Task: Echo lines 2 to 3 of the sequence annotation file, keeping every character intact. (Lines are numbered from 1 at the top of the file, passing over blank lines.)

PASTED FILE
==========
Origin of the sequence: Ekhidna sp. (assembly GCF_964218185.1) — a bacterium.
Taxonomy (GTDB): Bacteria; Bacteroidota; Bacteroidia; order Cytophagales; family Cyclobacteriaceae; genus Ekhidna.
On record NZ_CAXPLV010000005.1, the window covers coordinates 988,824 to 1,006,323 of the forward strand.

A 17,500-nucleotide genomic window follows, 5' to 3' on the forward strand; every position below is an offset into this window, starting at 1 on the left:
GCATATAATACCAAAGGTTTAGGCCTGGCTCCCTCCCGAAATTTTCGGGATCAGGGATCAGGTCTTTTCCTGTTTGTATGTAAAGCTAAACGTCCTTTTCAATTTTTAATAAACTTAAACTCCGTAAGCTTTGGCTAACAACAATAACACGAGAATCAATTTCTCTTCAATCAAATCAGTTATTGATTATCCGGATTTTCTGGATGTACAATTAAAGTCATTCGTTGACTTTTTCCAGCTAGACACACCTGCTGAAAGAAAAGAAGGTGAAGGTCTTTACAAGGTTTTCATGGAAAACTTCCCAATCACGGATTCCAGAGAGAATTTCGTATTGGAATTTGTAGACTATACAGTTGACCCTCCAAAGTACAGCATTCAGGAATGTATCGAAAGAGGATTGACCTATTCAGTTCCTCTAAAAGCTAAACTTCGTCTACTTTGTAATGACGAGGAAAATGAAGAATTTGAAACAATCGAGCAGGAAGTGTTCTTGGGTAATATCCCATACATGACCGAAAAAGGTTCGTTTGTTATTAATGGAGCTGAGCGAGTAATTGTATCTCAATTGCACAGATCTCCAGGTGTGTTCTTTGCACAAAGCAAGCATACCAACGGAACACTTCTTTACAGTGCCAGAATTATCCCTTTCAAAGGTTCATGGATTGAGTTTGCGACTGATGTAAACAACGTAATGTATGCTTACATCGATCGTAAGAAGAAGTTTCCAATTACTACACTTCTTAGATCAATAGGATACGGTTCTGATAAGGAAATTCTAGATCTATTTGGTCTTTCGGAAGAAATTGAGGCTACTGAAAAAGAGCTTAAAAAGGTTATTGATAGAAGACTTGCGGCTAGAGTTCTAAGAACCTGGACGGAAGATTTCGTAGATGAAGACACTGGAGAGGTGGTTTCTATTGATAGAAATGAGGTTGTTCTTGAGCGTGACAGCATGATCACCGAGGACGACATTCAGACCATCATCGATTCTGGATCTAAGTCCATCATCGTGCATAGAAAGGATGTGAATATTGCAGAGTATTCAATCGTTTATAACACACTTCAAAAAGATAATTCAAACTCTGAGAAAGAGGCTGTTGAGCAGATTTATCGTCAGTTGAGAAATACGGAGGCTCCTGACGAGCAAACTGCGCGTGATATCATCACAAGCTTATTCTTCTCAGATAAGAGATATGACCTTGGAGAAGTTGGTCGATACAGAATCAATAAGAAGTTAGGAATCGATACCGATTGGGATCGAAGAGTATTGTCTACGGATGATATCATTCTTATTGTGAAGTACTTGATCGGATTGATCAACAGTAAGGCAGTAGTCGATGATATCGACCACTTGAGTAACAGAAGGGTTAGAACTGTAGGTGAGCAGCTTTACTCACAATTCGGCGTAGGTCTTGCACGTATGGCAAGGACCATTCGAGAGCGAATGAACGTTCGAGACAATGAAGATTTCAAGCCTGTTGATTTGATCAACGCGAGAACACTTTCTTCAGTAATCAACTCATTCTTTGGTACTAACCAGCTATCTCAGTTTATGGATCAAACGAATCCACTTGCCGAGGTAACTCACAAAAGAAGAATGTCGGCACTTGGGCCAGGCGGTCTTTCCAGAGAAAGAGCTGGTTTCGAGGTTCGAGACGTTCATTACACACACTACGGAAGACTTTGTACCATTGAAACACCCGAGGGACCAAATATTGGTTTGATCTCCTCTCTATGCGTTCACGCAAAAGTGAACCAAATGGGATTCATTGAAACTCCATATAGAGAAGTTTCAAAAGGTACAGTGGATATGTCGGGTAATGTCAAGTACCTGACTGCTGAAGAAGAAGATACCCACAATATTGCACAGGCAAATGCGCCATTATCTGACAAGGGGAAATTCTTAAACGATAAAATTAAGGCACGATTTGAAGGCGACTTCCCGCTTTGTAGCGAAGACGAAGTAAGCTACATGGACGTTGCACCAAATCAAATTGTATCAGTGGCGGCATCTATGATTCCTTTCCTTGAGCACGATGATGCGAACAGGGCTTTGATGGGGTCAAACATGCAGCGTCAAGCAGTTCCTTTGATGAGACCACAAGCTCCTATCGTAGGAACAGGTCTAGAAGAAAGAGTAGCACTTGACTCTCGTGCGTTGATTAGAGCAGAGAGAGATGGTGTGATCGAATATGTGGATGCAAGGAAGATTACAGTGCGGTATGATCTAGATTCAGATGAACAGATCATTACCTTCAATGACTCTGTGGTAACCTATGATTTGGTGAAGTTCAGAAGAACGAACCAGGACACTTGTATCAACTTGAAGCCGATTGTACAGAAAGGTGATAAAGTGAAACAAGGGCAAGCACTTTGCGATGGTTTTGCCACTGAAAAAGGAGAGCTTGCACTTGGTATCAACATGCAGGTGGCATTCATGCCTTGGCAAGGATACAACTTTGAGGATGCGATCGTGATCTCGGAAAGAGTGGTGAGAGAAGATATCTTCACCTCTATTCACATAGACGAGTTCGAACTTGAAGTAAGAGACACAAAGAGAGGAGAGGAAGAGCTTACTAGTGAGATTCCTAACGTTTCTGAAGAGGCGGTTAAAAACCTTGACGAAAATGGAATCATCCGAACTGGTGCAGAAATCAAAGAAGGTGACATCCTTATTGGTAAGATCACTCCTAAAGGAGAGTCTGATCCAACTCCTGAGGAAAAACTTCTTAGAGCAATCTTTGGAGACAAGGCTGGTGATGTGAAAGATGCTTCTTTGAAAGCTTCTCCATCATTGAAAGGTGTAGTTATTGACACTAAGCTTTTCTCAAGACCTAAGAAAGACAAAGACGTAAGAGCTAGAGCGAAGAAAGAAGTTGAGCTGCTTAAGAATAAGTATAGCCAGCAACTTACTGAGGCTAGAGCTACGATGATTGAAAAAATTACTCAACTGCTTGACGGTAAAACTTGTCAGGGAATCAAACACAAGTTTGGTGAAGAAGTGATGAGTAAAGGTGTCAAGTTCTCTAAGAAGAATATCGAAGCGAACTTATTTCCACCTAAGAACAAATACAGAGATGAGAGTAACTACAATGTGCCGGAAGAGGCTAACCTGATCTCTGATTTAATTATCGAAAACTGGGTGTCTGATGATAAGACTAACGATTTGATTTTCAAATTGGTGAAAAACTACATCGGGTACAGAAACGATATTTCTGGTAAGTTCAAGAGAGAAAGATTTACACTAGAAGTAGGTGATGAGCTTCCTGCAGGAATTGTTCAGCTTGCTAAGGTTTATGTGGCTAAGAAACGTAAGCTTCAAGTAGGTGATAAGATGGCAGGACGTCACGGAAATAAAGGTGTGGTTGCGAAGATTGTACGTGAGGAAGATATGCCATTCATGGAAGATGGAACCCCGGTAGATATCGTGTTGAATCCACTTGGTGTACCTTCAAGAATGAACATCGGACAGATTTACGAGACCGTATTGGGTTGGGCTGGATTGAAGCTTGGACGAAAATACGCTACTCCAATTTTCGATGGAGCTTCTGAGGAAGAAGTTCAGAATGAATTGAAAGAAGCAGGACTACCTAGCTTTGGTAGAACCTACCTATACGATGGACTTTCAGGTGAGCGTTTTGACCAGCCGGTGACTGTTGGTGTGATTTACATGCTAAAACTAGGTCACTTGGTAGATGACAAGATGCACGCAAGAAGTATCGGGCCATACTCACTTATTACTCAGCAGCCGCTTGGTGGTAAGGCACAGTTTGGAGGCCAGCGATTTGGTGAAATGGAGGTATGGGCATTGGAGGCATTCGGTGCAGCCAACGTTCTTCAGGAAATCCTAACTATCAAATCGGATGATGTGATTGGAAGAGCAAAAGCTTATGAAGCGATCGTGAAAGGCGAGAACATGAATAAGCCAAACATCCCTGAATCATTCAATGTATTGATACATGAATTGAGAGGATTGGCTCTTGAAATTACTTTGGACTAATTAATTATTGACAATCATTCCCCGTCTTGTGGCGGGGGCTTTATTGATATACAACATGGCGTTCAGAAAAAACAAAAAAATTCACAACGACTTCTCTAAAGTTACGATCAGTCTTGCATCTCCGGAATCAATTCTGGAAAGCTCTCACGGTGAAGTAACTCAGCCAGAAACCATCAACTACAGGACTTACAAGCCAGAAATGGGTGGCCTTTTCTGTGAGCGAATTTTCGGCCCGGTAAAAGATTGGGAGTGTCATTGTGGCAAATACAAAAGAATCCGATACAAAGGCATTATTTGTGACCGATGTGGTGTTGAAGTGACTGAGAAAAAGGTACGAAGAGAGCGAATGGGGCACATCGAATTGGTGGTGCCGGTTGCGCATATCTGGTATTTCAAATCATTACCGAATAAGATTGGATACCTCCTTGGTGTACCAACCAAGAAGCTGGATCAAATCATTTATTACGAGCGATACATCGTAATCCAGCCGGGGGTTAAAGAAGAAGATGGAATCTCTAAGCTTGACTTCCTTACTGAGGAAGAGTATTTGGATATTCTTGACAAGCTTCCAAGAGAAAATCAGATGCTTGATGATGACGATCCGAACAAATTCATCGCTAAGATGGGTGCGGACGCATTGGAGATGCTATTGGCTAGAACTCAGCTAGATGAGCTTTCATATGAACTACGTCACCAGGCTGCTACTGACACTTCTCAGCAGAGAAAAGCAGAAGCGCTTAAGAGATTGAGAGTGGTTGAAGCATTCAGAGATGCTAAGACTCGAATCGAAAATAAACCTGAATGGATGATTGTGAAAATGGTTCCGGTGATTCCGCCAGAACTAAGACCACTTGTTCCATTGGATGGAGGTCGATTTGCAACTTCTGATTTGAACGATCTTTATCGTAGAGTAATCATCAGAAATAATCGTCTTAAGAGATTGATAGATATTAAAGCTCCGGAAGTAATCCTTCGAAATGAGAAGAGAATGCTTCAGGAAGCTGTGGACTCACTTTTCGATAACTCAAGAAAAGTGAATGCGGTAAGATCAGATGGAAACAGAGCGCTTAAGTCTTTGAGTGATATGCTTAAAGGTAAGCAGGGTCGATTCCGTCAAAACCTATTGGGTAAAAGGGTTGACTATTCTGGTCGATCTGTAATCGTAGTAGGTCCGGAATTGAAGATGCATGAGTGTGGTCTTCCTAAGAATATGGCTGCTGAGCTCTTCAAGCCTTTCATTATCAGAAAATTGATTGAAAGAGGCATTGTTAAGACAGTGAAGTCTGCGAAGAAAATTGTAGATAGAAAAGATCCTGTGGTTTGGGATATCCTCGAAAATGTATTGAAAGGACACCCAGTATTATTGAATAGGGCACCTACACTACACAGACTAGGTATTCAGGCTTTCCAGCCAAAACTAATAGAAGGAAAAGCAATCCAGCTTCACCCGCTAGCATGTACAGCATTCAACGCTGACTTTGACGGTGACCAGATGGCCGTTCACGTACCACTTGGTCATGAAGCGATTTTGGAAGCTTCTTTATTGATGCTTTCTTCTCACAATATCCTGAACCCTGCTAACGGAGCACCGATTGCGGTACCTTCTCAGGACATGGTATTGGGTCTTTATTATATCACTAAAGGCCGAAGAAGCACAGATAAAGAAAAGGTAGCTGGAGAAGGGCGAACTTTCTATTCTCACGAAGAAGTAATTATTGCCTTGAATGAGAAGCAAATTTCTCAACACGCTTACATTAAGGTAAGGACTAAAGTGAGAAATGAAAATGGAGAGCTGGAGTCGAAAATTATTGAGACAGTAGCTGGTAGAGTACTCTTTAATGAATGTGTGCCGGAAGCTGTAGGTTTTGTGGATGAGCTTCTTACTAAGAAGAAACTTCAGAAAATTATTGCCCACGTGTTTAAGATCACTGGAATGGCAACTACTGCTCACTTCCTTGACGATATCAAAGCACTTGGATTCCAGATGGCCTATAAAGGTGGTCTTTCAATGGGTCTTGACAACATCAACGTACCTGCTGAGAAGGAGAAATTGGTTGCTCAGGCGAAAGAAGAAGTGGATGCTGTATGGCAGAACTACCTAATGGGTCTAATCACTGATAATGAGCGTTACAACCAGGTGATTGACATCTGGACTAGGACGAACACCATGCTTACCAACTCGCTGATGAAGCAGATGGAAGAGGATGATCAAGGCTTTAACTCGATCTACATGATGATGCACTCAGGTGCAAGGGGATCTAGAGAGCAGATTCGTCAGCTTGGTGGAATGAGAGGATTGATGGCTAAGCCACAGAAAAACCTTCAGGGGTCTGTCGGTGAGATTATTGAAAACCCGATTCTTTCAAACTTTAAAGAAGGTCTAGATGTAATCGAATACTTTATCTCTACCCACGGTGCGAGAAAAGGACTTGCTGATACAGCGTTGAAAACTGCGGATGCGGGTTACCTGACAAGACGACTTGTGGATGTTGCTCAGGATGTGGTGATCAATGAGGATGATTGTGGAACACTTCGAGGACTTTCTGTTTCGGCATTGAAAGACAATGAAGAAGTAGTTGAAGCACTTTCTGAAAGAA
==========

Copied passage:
Taxonomy (GTDB): Bacteria; Bacteroidota; Bacteroidia; order Cytophagales; family Cyclobacteriaceae; genus Ekhidna.
On record NZ_CAXPLV010000005.1, the window covers coordinates 988,824 to 1,006,323 of the forward strand.